Noncorporate taxpayers take note. For tax years 2018 through 2025, the IRS allows you to claim an income tax deduction for “qualified business income” (QBI) from a partnership, S corporation, or sole proprietorship – as long as you meet certain requirements.
Sec. 199A of the Internal Revenue Code allows noncorporate taxpayers to deduct 20 percent of their QBI from the above pass-through entities, along with 20 percent of the aggregate qualified REIT dividends, qualified cooperative dividends, and qualified publicly traded partnership income. The deduction is limited to the excess of your taxable income over your net capital gain for the tax year.
According to Thomson Reuters Tax & Accounting, claiming the QBI deduction is particularly advantageous when the pass-through entity has substantial W-2 wages and capital and equipment investments, especially high-headcount manufacturing businesses.
Let’s look at who qualifies for the QBI deduction and the tax strategies involved.
Specified service trades or businesses (SSTBs) in health, law, consulting, athletics, financial services, and brokerage services fields do not fully qualify unless the taxpayer’s taxable income is equal to or below the threshold amount of $157,500 ($315,000 for married individuals filing jointly). Those businesses completely fail to qualify if a taxpayer’s taxable income is above $207,500 ($415,000 for married individuals filing jointly). For 2019, the threshold ranges increase to $160,700 to $210,700 for singles and heads of households, $160,725 to $210,725 for married taxpayers filing separately, and $321,400 to $421,400 for joint filers.
If you are involved in an SSTB, you should estimate your 2018 and 2019 taxable income and consider shifting income as you approach the threshold range. Likewise, if your taxable income exceeds the threshold for the new deduction, consider incorporating the business or your business model away from an SSTB. In some situations, married couples may benefit from filing separately to avoid the SSTB limit, but note that there are many disadvantages to filing separately, making it essential to compare a couple’s total tax liability under both filing scenarios.
For taxpayers subject to the W-2 wages limitation, a QBI deduction cannot exceed the greater of:
This limit doesn’t apply for taxpayers with taxable income below the threshold amount, and application of the limit is phased in for individuals with taxable income exceeding the threshold amount, over the next $100,000 of taxable income for married individuals filing jointly ($50,000 for other individuals).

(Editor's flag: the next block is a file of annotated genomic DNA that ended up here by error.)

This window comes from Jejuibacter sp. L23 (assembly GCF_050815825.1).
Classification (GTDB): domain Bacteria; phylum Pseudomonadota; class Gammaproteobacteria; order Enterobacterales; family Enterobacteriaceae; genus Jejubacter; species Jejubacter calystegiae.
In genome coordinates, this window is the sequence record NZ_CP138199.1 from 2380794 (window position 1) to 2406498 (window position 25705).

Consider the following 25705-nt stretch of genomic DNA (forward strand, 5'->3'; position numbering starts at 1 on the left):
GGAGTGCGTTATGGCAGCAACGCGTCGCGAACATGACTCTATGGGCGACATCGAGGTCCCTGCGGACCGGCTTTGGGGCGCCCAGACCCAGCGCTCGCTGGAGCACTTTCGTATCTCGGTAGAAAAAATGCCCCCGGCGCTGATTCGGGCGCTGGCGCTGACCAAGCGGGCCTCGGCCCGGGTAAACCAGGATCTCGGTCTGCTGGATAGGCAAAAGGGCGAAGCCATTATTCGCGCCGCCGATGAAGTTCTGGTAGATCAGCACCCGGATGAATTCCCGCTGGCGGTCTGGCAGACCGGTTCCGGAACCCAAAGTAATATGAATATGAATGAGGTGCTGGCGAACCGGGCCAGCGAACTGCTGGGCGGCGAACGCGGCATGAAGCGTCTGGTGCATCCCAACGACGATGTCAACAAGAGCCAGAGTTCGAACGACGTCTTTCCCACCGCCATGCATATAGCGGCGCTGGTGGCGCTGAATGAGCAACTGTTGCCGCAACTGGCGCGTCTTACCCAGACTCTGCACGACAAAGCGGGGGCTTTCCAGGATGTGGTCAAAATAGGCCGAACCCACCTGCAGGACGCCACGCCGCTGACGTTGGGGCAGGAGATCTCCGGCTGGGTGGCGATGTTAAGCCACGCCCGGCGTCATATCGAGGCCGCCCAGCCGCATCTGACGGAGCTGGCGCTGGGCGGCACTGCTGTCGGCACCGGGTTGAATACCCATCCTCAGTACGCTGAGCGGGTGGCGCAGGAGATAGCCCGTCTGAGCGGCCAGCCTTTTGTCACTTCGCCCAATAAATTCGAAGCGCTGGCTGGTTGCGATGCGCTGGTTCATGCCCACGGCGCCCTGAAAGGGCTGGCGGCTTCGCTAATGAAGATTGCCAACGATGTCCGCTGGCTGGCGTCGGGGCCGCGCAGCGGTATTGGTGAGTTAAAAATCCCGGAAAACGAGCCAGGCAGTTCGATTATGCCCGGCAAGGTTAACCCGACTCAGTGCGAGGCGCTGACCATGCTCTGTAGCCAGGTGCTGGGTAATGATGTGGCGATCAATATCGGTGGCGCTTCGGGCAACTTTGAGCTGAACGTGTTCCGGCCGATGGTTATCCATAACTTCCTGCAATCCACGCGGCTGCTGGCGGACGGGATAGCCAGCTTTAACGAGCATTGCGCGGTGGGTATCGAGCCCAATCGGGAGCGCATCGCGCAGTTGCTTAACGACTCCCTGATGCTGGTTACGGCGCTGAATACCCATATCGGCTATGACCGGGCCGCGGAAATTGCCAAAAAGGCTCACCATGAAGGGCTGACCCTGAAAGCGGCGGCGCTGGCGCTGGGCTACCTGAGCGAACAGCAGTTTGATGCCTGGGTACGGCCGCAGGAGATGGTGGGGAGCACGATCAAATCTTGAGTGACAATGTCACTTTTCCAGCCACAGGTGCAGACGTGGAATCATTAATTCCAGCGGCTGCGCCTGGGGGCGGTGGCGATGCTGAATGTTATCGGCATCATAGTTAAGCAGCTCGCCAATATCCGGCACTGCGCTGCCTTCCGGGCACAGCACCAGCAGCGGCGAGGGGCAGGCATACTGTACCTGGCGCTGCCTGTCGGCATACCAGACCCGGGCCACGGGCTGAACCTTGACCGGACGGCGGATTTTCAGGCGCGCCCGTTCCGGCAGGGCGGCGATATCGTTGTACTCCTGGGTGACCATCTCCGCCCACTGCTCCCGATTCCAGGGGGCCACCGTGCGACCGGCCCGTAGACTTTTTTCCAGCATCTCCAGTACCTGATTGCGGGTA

An S corporation owner who qualifies for the QBI deduction (and where the W-2 wage limitation doesn’t impact his deduction) can increase his QBI deduction by minimizing the wages he is paid by the S corporation, but when the W-2 wages limitation does affect his deduction, he could increase the QBI deduction by increasing the wages he received from the business.
Within this same thinking, partnerships and sole proprietorships might benefit from converting to S corporations. And businesses subject to the W-2 wage limitation may also benefit from hiring employees instead of independent contractors.
Owners or investors of rental real estate whose taxable income exceeds the threshold amount should consider a REIT. Under Section 199A, a deduction for qualified REIT dividends (with qualified publicly traded partnership income) is not restricted by the income-based QBI deduction rules. As such, for high-income taxpayers, in most instances, REITs offer a deduction higher than directly-owned real estate.
Because the QBI deduction is only available in conjunction with a trade or business, direct ownership of rental property may or may not constitute a trade or business depending on the taxpayer’s level of activity. For REITs, even passive investment makes the taxpayer fully eligible for the QBI deduction, regardless of the investor’s individual level of activity in the enterprise.
Generally, owners of rental real estate with taxable income above the threshold amount will benefit from increasing the amount of their “qualified property” subject to the “2.5 percent of adjusted basis” rule described above. To meet that test, however, the property must be owned by the end of the tax year, so investors who wish to dispose of property might benefit from delaying the sale until the start of the next tax year, and those who want to purchase property should do so before the end of the tax year – as long as the property remains “qualified” by not violating anti-abuse rules, meaning that the taxpayer demonstrates that an acquisition or disposition of property was intended for a principal purpose other than increasing the passthrough deduction.
Tax laws are ever changing. If you have questions about your filing status, eligibility for the QBI deduction and other deductions, or choice of an appropriate business entity for tax purposes, please contact us to discuss your situation.